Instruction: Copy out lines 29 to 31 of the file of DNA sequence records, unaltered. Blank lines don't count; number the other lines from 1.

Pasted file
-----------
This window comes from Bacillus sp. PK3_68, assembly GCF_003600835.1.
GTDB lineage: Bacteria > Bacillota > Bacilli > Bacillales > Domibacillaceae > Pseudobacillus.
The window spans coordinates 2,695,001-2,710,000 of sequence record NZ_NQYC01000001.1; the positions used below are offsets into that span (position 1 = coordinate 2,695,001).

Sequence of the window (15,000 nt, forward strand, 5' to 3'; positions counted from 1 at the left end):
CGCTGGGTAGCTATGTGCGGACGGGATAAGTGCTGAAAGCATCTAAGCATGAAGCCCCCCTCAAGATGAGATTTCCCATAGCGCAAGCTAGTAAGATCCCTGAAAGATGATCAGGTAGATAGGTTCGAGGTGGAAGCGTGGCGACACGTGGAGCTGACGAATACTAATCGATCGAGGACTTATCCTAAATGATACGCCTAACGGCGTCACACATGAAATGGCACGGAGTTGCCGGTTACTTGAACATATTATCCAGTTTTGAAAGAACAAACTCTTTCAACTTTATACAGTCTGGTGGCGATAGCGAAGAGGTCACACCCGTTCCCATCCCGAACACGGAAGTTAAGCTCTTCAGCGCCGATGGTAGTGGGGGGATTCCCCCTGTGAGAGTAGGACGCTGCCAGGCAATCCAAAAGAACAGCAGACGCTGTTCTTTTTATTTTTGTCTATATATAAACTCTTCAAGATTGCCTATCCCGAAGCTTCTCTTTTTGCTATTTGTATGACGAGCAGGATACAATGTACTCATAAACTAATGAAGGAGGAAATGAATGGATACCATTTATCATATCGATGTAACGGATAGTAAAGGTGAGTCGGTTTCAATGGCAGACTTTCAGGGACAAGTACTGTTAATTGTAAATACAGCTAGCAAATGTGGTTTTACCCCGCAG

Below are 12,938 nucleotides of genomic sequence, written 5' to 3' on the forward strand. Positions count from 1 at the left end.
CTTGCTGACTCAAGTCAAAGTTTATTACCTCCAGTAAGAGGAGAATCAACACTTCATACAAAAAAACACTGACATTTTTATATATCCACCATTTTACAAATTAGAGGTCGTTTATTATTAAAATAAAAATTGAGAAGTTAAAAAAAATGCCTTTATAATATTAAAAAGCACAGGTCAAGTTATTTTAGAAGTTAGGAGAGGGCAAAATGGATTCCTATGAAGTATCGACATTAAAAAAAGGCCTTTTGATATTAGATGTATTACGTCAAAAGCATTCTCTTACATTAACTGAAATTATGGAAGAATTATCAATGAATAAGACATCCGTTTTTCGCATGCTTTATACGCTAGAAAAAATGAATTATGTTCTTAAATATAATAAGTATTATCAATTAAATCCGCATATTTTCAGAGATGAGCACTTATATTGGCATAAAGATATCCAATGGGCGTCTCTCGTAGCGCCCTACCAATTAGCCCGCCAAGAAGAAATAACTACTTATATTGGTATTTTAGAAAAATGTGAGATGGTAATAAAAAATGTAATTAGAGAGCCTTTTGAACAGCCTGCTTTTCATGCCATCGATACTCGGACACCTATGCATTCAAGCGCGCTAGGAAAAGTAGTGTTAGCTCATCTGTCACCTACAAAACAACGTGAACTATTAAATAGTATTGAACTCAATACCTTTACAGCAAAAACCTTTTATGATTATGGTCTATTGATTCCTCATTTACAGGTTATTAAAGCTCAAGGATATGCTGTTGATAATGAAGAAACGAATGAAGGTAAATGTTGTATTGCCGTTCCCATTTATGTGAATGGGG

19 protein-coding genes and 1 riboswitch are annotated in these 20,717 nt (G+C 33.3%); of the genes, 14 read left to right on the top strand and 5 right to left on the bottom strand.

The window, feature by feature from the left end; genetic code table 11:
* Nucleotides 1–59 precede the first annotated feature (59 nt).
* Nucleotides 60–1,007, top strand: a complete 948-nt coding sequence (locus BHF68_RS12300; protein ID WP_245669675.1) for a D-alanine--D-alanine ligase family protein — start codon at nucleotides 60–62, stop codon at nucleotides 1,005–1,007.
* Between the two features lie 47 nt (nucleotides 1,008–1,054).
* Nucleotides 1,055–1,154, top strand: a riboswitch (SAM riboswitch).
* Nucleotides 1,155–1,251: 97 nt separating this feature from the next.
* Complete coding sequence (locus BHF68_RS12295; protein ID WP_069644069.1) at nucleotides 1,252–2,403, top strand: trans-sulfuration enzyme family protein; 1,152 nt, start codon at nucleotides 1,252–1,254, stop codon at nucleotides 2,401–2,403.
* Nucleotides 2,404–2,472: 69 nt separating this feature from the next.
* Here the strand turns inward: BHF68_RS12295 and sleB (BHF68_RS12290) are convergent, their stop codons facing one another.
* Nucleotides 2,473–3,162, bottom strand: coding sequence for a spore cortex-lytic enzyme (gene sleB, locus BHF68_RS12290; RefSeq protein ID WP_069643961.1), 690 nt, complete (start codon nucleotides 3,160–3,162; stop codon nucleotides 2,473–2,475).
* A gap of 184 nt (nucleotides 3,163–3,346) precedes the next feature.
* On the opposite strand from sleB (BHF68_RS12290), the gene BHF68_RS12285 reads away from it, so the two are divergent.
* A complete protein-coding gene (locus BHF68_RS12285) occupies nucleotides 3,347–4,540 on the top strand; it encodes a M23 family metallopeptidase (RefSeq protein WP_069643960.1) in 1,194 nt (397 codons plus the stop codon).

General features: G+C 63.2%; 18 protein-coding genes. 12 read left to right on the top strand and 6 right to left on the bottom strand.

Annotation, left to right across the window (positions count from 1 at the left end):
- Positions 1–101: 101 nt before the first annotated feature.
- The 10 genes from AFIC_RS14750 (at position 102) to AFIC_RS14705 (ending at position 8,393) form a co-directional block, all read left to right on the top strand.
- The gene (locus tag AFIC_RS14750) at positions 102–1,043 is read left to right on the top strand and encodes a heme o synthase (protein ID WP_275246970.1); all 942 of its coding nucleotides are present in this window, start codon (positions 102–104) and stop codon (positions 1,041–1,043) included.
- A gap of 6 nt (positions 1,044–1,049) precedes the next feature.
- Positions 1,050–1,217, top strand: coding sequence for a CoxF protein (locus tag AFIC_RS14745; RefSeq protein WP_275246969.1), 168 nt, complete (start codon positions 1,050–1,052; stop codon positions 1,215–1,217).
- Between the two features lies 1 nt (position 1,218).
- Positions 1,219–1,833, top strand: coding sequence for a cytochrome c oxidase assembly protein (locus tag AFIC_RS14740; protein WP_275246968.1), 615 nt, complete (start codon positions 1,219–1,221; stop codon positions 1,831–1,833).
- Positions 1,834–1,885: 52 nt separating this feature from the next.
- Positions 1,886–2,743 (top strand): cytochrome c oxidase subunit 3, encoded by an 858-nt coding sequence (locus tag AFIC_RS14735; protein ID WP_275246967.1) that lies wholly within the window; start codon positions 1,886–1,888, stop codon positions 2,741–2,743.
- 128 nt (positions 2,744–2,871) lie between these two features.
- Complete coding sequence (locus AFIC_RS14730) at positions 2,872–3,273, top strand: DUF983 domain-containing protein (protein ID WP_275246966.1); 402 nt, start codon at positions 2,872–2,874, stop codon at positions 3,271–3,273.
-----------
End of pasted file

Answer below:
- Between the two features lies 1 nt (position 1,218).
- Positions 1,219–1,833, top strand: coding sequence for a cytochrome c oxidase assembly protein (locus tag AFIC_RS14740; protein WP_275246968.1), 615 nt, complete (start codon positions 1,219–1,221; stop codon positions 1,831–1,833).
- Positions 1,834–1,885: 52 nt separating this feature from the next.